North Africa, West Asia: Opinion

No turning back: Women human rights defenders remain steadfast in perilous times

Our work is challenging. We face killings, arrests and attacks every day. But we persist, because we are more needed than ever

Cynthia Rothschild
29 November 2021, 9.48am
The #SheDefends campaign launches during the '16 Days of activism against gender-based violence'
Women Human Rights Defenders Middle East and North Africa (WHRDMENA) coalition

This article is part of a series for the annual and global 16 Days of activism against gender-based violence published in collaboration with the Women Human Rights Defenders Middle East and North Africa (WHRDMENA) coalition as part of its #SheDefends yearly campaign. The articles reflect on the past, present and future of feminist movements and the meaning of global solidarity.

Today – 29 November – is an auspicious day. It’s the annual International Women Human Rights Defenders (WHRD) Day, which marks tenacious advocacy of WHRDs around the world. That recognition is good news. The bad news is that women human rights defenders have reason to be engaged in the Global South and North absolutely all the time – fighting for all human rights for all people. Our work encompasses a wide range of concerns: we demand rights to freedom of assembly, to be free from violence and discrimination, rights to health, to a clean environment and even the right to make these demands at all. We seek a world in which all human rights are realized by all people.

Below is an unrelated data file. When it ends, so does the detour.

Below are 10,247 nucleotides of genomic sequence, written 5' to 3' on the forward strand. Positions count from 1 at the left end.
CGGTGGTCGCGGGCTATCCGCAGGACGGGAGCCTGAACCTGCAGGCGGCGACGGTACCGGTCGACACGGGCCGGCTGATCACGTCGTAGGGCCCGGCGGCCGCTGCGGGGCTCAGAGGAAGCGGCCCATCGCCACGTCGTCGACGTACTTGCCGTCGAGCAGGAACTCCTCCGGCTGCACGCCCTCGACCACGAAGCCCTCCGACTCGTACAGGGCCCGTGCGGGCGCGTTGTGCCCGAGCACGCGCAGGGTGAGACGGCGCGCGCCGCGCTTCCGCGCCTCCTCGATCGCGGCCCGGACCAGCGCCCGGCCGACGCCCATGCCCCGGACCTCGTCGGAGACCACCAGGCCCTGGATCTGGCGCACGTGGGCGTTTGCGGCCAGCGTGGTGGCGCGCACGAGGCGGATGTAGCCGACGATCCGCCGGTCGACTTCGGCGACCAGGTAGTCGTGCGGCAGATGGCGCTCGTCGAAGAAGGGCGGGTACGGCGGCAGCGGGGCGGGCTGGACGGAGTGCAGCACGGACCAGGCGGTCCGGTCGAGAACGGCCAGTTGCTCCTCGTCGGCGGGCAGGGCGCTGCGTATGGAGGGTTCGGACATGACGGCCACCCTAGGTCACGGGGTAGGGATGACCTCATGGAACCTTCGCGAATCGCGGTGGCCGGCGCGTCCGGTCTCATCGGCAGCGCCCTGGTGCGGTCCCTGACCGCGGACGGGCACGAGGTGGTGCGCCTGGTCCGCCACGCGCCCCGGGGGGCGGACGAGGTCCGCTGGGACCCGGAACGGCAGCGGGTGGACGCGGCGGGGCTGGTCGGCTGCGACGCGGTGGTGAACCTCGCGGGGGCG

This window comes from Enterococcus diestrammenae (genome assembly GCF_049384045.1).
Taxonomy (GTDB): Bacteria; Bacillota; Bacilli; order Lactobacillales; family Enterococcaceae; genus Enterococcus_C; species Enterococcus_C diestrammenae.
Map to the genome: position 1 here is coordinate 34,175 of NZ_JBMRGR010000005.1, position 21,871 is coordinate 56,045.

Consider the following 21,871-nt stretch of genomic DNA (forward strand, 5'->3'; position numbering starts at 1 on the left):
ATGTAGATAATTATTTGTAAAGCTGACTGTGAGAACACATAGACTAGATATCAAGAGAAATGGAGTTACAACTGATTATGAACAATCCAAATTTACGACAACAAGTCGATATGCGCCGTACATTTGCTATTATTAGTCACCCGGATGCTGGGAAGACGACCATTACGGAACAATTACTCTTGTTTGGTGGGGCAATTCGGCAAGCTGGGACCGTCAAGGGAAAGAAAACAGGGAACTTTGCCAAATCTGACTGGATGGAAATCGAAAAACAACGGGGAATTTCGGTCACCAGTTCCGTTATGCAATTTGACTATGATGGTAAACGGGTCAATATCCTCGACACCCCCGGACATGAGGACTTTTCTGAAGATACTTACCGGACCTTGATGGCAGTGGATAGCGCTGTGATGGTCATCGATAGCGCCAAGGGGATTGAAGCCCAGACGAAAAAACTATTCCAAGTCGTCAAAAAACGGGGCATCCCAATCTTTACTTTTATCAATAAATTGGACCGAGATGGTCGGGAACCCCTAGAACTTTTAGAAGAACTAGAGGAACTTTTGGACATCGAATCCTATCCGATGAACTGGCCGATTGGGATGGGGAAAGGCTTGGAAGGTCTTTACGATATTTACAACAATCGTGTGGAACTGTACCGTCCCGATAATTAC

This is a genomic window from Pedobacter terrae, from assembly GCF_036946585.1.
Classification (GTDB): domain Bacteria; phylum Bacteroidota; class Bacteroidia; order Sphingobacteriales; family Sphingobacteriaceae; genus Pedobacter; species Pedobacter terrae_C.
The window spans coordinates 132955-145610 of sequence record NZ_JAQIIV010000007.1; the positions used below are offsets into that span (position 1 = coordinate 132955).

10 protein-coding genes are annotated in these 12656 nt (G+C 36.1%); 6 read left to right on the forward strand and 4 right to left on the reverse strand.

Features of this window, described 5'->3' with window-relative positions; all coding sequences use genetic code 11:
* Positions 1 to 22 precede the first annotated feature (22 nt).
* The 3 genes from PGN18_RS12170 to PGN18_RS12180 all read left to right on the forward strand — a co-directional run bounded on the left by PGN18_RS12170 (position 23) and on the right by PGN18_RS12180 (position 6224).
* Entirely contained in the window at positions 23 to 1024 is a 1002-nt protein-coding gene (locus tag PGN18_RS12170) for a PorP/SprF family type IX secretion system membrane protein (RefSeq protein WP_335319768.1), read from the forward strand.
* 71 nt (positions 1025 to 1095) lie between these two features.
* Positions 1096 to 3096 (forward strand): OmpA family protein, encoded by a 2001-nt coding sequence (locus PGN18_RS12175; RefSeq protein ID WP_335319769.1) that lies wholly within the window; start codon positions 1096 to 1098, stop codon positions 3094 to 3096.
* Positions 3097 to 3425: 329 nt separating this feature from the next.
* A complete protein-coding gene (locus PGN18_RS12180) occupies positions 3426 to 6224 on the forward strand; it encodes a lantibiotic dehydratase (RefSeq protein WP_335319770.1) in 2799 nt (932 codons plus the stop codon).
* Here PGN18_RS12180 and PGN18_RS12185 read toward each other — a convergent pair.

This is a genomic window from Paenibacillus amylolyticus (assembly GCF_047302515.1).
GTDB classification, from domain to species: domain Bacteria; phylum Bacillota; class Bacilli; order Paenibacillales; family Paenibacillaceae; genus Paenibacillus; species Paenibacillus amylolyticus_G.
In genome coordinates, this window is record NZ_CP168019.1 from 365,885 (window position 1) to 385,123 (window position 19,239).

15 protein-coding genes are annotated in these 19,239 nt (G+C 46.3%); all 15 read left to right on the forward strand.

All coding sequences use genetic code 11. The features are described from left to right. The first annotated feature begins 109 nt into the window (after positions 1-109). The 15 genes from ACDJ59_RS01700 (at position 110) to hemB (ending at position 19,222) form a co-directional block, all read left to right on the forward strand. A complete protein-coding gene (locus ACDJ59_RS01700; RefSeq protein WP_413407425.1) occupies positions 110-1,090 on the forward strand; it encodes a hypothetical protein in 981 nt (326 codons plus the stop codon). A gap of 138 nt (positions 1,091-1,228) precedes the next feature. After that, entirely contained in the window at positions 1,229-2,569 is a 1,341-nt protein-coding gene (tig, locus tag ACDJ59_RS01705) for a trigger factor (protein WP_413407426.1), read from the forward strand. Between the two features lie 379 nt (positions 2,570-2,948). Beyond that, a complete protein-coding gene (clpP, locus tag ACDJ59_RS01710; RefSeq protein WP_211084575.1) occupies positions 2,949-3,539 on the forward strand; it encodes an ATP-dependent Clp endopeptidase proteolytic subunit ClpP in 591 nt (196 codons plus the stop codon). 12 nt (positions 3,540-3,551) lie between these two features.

Also promising is the fact that there is an endless supply of us, with each generation producing new, creative defenders who seek justice, fairness, equity and an end to what seems like unyielding impunity and corruption. We WHRDs are fiercer than ever in developing our analysis of human rights concerns, in posing solutions for them, and in demanding accountability. We are busy, always. And we work at all levels, from the most local grassroots advocacy to the (not so) hallowed halls of the United Nations. We are effective in all of these spaces. However, times are hard, for sure, for advocacy generally and for WHRDs in particular.